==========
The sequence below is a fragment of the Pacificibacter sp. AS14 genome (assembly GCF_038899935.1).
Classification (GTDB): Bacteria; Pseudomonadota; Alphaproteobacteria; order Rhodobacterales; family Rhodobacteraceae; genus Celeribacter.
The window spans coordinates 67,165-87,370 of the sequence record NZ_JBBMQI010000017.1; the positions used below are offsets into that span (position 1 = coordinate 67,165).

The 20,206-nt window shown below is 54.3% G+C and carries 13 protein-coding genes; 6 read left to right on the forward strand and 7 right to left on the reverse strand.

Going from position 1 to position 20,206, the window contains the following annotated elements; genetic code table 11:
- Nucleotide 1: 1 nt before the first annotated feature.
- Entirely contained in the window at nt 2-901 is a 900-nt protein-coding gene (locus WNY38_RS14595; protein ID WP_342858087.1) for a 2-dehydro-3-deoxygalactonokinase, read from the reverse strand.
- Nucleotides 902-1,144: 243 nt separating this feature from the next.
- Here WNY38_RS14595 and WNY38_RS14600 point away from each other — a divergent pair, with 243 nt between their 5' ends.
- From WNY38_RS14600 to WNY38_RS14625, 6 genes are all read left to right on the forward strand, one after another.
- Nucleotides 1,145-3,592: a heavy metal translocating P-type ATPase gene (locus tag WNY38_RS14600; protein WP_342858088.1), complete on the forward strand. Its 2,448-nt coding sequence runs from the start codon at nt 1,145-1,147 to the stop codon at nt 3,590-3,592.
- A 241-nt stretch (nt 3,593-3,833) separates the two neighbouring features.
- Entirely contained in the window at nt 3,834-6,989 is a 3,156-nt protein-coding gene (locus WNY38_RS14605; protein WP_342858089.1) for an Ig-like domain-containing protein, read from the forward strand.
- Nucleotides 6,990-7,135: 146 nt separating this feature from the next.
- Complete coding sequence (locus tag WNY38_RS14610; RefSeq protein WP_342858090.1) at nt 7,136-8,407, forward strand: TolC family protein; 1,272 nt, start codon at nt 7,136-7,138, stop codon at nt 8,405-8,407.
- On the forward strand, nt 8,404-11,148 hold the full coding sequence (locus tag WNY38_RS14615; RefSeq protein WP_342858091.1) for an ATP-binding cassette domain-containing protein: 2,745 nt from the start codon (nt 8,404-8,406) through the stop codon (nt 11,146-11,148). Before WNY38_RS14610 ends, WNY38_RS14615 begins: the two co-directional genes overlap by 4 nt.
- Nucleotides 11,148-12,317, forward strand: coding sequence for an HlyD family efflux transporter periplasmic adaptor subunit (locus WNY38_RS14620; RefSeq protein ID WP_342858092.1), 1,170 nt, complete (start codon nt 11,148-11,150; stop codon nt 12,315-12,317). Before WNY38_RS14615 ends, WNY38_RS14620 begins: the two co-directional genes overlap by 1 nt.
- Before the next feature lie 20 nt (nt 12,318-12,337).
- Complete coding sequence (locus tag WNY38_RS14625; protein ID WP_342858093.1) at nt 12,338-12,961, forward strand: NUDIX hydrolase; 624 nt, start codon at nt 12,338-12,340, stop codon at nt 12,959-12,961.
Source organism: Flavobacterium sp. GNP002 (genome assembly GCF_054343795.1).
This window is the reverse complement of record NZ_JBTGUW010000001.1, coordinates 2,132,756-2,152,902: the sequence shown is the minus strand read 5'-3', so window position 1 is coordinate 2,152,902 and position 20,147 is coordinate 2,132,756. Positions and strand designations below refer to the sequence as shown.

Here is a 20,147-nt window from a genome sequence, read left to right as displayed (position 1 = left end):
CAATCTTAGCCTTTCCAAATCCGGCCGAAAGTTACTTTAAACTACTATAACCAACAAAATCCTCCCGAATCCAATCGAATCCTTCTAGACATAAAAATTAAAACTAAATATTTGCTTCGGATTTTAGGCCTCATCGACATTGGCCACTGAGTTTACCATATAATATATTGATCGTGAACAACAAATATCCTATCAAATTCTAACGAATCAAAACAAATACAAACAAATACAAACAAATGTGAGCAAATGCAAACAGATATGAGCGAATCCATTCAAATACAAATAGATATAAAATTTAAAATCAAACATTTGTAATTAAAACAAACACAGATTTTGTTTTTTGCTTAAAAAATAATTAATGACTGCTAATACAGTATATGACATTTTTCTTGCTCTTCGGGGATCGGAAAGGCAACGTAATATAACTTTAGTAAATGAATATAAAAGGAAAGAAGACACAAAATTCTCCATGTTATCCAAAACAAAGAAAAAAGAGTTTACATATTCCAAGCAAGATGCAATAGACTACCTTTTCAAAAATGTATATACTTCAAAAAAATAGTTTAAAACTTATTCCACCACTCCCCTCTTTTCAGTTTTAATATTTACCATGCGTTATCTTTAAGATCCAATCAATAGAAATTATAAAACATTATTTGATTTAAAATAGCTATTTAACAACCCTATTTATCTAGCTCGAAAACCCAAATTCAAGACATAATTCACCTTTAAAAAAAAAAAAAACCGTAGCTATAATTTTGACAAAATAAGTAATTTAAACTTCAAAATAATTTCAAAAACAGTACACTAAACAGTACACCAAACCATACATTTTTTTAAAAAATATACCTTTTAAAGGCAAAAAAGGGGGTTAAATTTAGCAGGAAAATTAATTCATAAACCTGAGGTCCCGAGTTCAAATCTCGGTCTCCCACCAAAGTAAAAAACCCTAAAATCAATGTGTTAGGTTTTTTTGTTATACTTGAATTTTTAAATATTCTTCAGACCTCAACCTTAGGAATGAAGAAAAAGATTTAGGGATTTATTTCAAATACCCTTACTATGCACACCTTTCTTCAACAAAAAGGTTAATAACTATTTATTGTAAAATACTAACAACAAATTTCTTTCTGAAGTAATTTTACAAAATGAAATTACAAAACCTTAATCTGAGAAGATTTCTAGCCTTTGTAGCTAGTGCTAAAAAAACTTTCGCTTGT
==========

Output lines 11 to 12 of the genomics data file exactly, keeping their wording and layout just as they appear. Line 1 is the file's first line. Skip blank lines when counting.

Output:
- Nucleotides 1,145-3,592: a heavy metal translocating P-type ATPase gene (locus tag WNY38_RS14600; protein WP_342858088.1), complete on the forward strand. Its 2,448-nt coding sequence runs from the start codon at nt 1,145-1,147 to the stop codon at nt 3,590-3,592.
- A 241-nt stretch (nt 3,593-3,833) separates the two neighbouring features.